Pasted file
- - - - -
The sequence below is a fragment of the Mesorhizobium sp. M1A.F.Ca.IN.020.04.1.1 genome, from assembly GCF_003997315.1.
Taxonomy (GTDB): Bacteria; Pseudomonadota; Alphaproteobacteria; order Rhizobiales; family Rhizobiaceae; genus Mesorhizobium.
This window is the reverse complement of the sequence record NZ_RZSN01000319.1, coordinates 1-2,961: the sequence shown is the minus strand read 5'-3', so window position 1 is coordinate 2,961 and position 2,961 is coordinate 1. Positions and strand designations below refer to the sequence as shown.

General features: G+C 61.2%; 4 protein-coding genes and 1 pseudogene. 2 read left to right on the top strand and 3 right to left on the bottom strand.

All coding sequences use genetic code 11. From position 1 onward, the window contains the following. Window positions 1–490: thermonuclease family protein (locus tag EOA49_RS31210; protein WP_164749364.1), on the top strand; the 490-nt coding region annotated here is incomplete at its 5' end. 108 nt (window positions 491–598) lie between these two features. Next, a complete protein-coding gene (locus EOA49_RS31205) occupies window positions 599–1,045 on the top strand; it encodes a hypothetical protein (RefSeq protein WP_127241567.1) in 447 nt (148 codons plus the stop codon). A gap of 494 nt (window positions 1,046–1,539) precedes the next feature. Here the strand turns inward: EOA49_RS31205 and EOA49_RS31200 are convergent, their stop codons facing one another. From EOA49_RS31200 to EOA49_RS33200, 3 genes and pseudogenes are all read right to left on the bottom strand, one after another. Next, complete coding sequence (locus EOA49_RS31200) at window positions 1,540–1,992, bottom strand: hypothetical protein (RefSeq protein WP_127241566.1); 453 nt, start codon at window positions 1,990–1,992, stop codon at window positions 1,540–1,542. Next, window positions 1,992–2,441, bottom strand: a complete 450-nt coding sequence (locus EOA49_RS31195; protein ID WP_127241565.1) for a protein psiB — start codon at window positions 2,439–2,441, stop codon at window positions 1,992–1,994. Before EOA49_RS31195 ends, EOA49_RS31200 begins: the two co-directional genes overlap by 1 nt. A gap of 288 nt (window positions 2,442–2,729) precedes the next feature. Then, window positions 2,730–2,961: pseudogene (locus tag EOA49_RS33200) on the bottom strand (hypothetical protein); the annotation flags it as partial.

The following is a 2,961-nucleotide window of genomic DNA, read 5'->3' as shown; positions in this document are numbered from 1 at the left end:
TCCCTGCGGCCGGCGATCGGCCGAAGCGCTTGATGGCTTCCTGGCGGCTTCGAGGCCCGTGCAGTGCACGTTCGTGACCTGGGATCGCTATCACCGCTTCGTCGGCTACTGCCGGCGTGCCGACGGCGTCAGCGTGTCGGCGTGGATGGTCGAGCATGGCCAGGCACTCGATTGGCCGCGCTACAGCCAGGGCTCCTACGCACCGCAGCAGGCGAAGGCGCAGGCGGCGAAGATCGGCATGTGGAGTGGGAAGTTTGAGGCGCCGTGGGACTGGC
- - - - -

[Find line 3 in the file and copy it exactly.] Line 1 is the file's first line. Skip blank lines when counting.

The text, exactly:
This window is the reverse complement of the sequence record NZ_RZSN01000319.1, coordinates 1-2,961: the sequence shown is the minus strand read 5'-3', so window position 1 is coordinate 2,961 and position 2,961 is coordinate 1. Positions and strand designations below refer to the sequence as shown.